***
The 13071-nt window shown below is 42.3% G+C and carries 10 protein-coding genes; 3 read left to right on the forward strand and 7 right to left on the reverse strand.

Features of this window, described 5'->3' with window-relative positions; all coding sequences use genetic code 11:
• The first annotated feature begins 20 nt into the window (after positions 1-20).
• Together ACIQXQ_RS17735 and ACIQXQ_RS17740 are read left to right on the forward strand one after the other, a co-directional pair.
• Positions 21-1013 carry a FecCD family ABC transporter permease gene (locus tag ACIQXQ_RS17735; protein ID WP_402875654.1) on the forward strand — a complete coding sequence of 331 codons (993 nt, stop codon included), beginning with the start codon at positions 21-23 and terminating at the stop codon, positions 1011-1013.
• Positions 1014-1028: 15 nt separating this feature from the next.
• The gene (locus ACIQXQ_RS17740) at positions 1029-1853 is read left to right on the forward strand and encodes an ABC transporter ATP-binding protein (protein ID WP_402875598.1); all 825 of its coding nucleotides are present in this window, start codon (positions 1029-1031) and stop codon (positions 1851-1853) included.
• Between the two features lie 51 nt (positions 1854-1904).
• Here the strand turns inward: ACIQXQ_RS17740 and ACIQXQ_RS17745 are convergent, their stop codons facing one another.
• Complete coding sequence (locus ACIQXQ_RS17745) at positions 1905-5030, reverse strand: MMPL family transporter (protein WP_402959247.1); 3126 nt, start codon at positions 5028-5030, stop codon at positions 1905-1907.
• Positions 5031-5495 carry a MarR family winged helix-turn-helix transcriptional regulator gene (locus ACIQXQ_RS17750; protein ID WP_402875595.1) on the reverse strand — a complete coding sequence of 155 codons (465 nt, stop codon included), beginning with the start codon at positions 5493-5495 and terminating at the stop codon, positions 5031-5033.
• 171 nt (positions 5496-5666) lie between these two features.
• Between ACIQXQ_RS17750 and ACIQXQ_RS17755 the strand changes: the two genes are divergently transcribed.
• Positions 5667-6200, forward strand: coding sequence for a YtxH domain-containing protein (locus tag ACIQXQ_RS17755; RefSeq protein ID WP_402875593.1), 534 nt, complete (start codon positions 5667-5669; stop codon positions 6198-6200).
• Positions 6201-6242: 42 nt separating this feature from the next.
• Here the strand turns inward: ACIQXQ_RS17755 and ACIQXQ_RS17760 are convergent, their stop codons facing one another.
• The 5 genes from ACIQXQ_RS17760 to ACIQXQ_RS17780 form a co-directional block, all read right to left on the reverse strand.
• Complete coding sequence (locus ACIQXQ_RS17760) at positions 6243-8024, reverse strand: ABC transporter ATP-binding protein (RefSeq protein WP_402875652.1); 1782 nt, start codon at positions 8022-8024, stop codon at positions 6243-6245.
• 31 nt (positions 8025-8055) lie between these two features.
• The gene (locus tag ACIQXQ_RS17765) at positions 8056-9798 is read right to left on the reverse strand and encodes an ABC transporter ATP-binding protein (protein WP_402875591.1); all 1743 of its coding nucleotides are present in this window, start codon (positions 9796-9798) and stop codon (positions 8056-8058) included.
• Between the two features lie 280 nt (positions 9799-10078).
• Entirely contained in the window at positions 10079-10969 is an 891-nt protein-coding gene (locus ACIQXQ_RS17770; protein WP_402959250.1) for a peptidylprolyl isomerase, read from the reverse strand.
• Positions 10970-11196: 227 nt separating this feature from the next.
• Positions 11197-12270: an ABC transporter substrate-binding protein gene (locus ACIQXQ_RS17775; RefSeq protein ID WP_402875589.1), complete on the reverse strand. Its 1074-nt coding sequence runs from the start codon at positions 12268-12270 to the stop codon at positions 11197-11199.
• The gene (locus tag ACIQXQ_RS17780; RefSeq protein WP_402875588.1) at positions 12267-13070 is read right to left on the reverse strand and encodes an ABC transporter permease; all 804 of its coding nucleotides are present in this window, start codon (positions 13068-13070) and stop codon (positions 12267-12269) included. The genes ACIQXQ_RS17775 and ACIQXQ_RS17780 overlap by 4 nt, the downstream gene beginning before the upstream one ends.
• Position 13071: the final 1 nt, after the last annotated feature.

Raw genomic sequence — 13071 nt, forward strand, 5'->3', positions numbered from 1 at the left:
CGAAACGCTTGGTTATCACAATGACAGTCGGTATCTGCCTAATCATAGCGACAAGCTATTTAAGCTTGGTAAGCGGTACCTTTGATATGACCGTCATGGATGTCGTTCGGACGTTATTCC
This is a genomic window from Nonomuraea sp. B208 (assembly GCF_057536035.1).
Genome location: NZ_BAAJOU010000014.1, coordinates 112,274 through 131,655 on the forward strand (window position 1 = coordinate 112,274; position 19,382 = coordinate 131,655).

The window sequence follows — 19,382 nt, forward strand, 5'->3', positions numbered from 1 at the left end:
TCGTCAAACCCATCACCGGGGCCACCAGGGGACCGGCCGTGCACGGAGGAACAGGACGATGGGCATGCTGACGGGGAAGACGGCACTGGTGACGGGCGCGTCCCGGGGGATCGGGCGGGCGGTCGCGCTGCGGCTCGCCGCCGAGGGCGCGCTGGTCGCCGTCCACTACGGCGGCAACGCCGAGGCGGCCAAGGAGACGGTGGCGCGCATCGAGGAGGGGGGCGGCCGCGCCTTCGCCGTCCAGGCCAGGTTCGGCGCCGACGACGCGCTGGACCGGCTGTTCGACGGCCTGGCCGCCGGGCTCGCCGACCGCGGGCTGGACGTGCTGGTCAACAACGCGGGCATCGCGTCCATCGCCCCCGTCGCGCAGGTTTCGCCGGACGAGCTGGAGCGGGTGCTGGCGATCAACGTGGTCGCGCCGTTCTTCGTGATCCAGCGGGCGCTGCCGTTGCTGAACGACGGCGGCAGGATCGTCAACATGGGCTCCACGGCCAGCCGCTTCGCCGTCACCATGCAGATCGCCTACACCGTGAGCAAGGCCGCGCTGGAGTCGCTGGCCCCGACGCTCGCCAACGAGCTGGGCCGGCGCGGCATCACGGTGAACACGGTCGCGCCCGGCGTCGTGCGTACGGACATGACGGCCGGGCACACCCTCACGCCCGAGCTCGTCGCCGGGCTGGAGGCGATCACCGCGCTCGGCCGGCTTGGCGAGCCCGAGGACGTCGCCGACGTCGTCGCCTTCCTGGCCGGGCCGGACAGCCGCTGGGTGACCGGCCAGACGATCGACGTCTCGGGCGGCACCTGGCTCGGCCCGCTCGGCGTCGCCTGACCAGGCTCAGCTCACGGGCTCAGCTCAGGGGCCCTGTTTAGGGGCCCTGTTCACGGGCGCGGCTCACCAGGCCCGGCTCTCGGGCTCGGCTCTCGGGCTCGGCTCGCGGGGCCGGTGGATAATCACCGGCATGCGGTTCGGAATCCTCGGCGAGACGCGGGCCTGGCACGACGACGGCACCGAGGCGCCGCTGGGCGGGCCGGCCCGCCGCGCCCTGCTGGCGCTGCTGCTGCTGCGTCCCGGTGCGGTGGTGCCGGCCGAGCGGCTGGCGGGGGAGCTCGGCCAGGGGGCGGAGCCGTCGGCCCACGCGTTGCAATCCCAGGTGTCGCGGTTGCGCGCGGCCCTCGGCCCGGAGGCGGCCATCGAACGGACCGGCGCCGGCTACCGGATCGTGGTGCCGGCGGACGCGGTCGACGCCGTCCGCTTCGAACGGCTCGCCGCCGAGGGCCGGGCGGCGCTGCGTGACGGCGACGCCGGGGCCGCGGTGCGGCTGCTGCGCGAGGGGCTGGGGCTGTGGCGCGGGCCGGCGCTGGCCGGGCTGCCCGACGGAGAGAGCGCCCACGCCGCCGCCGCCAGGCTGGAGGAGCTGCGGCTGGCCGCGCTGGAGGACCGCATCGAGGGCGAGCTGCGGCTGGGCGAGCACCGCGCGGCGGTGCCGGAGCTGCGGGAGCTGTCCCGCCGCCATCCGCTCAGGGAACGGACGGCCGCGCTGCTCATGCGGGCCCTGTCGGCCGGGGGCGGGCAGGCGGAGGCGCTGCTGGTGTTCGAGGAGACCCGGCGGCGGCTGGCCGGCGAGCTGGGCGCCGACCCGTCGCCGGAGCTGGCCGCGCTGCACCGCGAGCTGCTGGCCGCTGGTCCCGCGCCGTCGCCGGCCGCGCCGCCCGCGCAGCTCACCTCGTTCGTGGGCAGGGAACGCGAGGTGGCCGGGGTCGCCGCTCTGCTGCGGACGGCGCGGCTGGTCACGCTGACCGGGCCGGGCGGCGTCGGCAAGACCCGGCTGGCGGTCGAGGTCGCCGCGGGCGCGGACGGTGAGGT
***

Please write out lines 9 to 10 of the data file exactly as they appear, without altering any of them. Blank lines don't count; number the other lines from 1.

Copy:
• Here the strand turns inward: ACIQXQ_RS17740 and ACIQXQ_RS17745 are convergent, their stop codons facing one another.
• Complete coding sequence (locus ACIQXQ_RS17745) at positions 1905-5030, reverse strand: MMPL family transporter (protein WP_402959247.1); 3126 nt, start codon at positions 5028-5030, stop codon at positions 1905-1907.